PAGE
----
If you don’t play Fortnite, you can get some AKG on-ear noise-canceling headphones[13] instead. Or, you can get both for £99. The Galaxy Note 9 will be available in blue and purple, from all the major US carriers and unlocked from Samsung, on August 24.

It will be expensive. The 128GB model will cost £999.99, and the 512GB model will cost £1,249.99. The unlocked 128GB Galaxy S9+, meanwhile, costs £889.99.

You’re paying another £110 for a bigger battery and an S Pen, mostly, which I think a lot of people will consider a decent trade-off. For comparison, the iPhone X[14] also costs £999, for only 64GB storage, and £1,149 for 256GB. So while the Note 9 is expensive, it’s in line with prices from its number-one competitor.

We’ll have a full review soon.

Samsung Galaxy Note 9

Bottom Line: The Samsung Galaxy Note 9 is an attractive pen-enabled phablet with a fast processor, a terrific modem, and a huge battery.

Top Comparisons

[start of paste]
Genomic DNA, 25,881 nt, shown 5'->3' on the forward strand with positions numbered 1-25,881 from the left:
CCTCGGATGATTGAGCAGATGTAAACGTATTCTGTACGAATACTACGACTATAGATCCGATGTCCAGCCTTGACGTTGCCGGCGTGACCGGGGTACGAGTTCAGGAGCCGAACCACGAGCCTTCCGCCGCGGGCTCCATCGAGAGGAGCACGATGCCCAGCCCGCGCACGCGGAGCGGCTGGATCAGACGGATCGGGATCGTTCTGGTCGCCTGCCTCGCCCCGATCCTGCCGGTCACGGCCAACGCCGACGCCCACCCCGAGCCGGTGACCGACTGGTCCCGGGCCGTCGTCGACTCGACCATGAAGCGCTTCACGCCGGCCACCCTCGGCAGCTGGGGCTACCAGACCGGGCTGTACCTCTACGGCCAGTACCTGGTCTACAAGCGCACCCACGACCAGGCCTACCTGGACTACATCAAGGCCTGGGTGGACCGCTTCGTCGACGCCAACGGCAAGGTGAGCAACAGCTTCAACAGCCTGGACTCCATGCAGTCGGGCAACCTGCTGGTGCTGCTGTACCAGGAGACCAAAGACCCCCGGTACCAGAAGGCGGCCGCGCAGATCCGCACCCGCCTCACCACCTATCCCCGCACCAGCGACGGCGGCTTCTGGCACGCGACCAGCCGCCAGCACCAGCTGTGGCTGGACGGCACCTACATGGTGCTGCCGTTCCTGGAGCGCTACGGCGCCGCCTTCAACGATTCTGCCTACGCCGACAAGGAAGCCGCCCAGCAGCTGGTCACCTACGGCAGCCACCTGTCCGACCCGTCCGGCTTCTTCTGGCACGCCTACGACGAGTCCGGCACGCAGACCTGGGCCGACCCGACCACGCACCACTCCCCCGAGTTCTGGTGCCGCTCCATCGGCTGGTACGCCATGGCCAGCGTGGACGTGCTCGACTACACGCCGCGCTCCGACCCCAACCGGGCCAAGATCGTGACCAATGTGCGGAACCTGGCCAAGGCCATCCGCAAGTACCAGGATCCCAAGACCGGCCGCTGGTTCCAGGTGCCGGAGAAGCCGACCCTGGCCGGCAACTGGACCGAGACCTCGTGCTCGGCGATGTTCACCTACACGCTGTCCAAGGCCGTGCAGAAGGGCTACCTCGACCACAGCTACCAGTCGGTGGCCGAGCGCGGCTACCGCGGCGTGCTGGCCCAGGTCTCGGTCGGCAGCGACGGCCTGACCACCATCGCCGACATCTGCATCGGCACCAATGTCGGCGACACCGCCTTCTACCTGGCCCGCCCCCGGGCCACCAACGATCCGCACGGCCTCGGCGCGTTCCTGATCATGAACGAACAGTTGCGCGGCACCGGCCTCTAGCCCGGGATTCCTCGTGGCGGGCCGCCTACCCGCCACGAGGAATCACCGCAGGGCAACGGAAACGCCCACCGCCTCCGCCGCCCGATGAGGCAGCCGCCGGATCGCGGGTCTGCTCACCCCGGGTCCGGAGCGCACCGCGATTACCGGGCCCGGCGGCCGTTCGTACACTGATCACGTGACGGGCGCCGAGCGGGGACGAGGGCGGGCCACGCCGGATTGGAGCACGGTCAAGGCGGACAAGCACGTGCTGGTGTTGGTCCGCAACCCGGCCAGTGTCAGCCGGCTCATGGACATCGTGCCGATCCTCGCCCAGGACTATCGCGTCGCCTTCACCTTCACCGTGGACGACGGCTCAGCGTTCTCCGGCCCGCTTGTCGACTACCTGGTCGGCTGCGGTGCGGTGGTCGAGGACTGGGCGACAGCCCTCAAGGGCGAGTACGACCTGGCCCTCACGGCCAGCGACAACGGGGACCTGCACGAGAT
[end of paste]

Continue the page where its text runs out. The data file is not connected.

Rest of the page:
LG G6 vs. Samsung Galaxy S8

Apple iPhone 5s vs. Apple iPhone 6

Samsung Galaxy Note 5 vs.

Samsung Galaxy S7


  1. ^ phablet (
  2. ^ Galaxy Note 5 (
  3. ^ Galaxy Note 8 (
  4. ^ Note 8 cases (
  5. ^ IP68 waterproofing (
  6. ^ our review of that phone (
  7. ^ See How We Test Phones (
  8. ^ Fastest Mobile Networks (
  9. ^ a chart explaining this (
  10. ^ high-quality voice codec (
  11. ^ DeX review (
  12. ^ Fortnite (
  13. ^ noise-canceling headphones (
  14. ^ iPhone X (

Alcatel 1X

There’s no shortage of unlocked[1] phones in the £200 to £300 range, but at £99.99, the Alcatel 1X is one of the rare options to come in right below the £100 mark. Unfortunately, its low price comes at the cost of significant performance limitations, despite Android Go’s software optimizations. While the Alcatel 1X can handle your basic calling, texting, and browsing needs, you’ll get a much better overall experience with the Moto E5 Play[2] for only a little more money.

Design, Features, and Display

The Alcatel 1X doesn’t have any surprises in the design department, but it does have a grippy, dark gray soft-touch back and an 18:9 aspect ratio, for a more premium and modern feel than the Moto E5 Play.

The 1X measures 5.8 by 3.3 by 0.3 inches (HWD) and weighs 5.3 ounces, making it a bit squatter than the E5 Play (6.0 by 2.9 by 0.4 inches, 5.3 ounces), but not so much that it makes a difference in usability.